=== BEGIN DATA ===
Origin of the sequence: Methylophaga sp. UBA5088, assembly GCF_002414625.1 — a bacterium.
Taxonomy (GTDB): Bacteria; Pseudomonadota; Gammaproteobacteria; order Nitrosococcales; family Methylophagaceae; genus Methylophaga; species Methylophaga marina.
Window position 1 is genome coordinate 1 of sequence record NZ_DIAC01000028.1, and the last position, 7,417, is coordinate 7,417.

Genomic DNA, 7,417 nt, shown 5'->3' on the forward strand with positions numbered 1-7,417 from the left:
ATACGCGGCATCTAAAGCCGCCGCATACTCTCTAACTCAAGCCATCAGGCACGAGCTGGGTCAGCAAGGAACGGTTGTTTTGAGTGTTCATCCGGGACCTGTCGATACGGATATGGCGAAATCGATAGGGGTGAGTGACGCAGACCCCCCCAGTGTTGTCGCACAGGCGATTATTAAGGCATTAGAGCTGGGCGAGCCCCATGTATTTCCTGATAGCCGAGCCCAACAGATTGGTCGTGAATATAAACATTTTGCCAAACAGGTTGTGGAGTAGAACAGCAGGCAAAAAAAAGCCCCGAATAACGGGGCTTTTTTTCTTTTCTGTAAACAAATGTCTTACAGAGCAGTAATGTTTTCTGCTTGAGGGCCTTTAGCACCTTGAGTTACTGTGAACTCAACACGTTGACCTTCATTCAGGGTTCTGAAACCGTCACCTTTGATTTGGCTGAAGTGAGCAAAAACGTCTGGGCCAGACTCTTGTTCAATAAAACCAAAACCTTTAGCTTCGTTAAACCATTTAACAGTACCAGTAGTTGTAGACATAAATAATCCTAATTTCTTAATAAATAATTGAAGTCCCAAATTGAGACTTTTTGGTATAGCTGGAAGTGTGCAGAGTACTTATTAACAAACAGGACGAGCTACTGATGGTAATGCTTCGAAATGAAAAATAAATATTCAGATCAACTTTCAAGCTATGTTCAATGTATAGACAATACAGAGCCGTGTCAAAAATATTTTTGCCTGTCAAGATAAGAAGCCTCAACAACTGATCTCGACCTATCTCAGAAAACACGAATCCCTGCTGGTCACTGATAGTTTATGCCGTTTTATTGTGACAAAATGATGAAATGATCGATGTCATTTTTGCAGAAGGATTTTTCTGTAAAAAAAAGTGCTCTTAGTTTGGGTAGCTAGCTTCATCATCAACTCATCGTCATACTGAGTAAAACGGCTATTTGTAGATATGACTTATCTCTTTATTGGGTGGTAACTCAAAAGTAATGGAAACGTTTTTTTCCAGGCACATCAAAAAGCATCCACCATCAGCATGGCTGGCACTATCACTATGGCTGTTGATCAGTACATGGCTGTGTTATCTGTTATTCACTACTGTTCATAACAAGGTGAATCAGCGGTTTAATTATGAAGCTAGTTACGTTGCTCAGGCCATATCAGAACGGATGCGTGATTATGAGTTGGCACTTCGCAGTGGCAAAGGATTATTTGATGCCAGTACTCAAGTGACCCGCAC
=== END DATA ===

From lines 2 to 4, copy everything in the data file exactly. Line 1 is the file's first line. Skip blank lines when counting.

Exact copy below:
Taxonomy (GTDB): Bacteria; Pseudomonadota; Gammaproteobacteria; order Nitrosococcales; family Methylophagaceae; genus Methylophaga; species Methylophaga marina.
Window position 1 is genome coordinate 1 of sequence record NZ_DIAC01000028.1, and the last position, 7,417, is coordinate 7,417.

Genomic DNA, 7,417 nt, shown 5'->3' on the forward strand with positions numbered 1-7,417 from the left: